Brief History of Plumbing
Plumbing has profoundly influenced the development of modern society by improving public health and safety.
Plumbing systems allow people to have safe, fresh water for drinking, washing, cooking, and other uses.
Plumbing also reduces the spread of diseases by safely draining away waste water that contains harmful organisms.
Improved sanitation contributes to longer life expectancies for men, women and children.
Plumbing systems also allow people to fight fires, water their lawns, fill their pools, and do many daily activities.
But this was not always so.
Plumbing as we know it today is the result of thousands of years of improvements, inventions, and innovations.
Advancements Through the Ages
Click on each of the provided age on the timeline to know the advancements made during that time period:
Rudimentary plumbing systems were in use as early as 2900 BCE. Earthenware pipes, masonry sewers, water closets, and drainage systems have been found in Mesopotamia (modern-day Iraq) to prove this.
In 312 BCE, the Romans began bringing water into Rome through aqueducts. Most aqueducts were open, stone-lined trenches that used gravity to move water downhill. The more famous arched aqueducts were not nearly as commonly used as the simpler trench system.
By 100 CE, the aqueducts system was so advanced that Rome built and maintained public bathhouses and fountains throughout the city. The aqueducts were also used to drain waste and discharge them into river, downstream from the city.
The Romans also gave us the word that we use today to describe people who install and maintain water supply and waste systems.
Many Roman cities used lead pipe in their plumbing system. The Latin word for lead is plumbum, and a person who worked with lead was called a plumberius.
Over the centuries, this ancient word has come down to us as a word we know very well: plumber.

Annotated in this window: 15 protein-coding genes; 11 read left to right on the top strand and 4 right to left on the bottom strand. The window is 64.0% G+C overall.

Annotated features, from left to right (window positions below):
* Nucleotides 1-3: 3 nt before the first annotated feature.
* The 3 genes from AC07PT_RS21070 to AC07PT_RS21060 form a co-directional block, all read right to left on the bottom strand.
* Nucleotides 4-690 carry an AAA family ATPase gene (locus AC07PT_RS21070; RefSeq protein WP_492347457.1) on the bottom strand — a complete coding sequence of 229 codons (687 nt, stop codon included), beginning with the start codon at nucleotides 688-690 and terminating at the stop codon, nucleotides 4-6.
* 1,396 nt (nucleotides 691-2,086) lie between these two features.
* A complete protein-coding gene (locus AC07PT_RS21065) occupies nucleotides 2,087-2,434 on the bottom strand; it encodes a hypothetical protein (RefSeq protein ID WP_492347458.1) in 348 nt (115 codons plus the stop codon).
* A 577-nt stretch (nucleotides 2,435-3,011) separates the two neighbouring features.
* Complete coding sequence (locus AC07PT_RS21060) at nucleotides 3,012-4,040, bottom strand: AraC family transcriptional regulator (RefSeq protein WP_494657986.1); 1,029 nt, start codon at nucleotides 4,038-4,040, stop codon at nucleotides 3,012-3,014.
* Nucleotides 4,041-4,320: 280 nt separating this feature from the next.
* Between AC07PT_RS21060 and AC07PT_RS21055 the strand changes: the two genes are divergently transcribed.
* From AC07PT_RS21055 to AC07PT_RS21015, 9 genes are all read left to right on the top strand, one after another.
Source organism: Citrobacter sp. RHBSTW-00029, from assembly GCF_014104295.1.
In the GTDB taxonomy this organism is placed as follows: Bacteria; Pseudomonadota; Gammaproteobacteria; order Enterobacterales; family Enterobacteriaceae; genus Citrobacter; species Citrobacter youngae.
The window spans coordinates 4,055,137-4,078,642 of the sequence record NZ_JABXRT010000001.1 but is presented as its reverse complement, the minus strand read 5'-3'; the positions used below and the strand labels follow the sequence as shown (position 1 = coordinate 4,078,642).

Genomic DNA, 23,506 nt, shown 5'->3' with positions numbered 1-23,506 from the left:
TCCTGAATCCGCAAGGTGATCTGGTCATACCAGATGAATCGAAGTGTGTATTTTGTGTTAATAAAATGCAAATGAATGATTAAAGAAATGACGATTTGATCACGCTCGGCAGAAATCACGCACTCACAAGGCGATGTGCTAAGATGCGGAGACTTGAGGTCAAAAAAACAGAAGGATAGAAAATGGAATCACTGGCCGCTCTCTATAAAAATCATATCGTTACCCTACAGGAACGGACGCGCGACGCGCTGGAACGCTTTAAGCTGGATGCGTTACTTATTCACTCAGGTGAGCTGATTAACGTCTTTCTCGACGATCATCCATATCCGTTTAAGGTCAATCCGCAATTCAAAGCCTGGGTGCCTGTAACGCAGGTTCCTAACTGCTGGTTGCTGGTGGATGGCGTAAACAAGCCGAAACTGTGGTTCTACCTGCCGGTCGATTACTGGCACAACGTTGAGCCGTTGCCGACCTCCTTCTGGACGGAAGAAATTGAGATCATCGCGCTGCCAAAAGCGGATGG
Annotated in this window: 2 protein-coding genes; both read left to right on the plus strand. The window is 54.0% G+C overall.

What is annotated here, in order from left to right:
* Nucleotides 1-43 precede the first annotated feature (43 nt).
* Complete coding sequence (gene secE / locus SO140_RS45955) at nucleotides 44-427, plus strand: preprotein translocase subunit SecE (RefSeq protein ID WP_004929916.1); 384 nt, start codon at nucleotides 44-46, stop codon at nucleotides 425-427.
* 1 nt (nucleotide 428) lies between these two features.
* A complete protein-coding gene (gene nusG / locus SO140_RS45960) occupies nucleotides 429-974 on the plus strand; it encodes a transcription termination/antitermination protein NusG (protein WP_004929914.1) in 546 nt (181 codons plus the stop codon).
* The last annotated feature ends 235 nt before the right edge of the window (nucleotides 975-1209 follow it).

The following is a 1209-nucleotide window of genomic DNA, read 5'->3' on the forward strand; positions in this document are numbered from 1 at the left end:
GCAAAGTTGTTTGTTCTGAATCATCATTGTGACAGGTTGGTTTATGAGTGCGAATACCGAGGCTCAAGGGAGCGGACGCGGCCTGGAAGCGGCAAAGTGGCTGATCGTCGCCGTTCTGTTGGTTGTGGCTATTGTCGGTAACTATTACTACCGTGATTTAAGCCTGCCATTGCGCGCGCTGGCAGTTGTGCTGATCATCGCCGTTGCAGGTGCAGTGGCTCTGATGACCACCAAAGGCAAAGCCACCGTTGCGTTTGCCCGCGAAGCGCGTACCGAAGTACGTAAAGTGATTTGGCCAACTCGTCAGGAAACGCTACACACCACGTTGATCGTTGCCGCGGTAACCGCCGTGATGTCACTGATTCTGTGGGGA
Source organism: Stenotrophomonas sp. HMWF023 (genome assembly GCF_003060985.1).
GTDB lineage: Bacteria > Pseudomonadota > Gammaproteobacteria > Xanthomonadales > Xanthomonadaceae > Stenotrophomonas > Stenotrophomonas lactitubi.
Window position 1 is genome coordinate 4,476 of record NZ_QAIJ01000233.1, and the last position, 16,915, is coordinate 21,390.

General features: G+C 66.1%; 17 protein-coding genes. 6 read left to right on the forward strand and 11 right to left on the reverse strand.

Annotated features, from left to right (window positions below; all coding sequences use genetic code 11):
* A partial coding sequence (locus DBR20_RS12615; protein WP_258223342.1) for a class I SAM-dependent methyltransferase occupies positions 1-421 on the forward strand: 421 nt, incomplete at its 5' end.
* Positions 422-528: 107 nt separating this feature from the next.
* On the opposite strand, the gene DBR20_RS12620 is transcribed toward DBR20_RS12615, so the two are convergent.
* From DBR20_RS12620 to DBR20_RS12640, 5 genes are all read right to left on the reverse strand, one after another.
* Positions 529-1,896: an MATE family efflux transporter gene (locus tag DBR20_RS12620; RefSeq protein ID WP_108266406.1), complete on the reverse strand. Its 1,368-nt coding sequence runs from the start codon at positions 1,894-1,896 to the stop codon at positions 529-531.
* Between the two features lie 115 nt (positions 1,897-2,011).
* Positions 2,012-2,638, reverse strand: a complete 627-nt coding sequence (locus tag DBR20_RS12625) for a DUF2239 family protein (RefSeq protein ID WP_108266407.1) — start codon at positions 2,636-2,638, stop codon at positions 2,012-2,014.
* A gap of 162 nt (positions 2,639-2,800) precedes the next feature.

A New Professional Organization
By the late 19th century, plumbing technology and practices were recognizably modern.
Manufacturers and wholesale dealers of new plumbing devices sold them over the counter as separate components. They ignored the fact that these components would have to be combined and installed into a properly designed plumbing system in order to work.
Dealers claimed no responsibility for the proper installation of plumbing systems. The results were predictable: people suffered from shoddy and unsafe plumbing systems that sometimes made sanitary condition worse instead of better. Plumbers were usually blamed – unfairly – when things went wrong.
Plumbers had the knowledge and ability to install safe and efficient plumbing system, but the manufacturers and dealers completely dominated the trade.
In 1883, a group of master plumbers united to take action and address the situation.
These plumbers believed that proper public sanitation could be insured only if a single person – the contractor – was responsible for acquiring plumbing materials and using them to build effective, safe, and complete sanitary systems.
Plumbing in the Twentieth Century
Sanitation, along with medical science, continues to be largely responsible for the maintenance of public health.
In the United States, great progress in the development of the plumbing methods and technologies has been made since 1910.
• The reliability of traditional piping materials such as copper and cast iron has been dramatically improved.
• New plastic compounds called thermoplastic and thermosets have been developed. The physical properties of these plastics make them ideal for use in sanitary systems.
• Polyvinyl chloride (PVC), developed in the 1930s, was the first plastic used in cold water systems.
• Manufacturers have also improved plumbing fixtures, which are devices that receive water from a water supply line. Common fixtures include sinks, faucets, shower stalls, and toilets.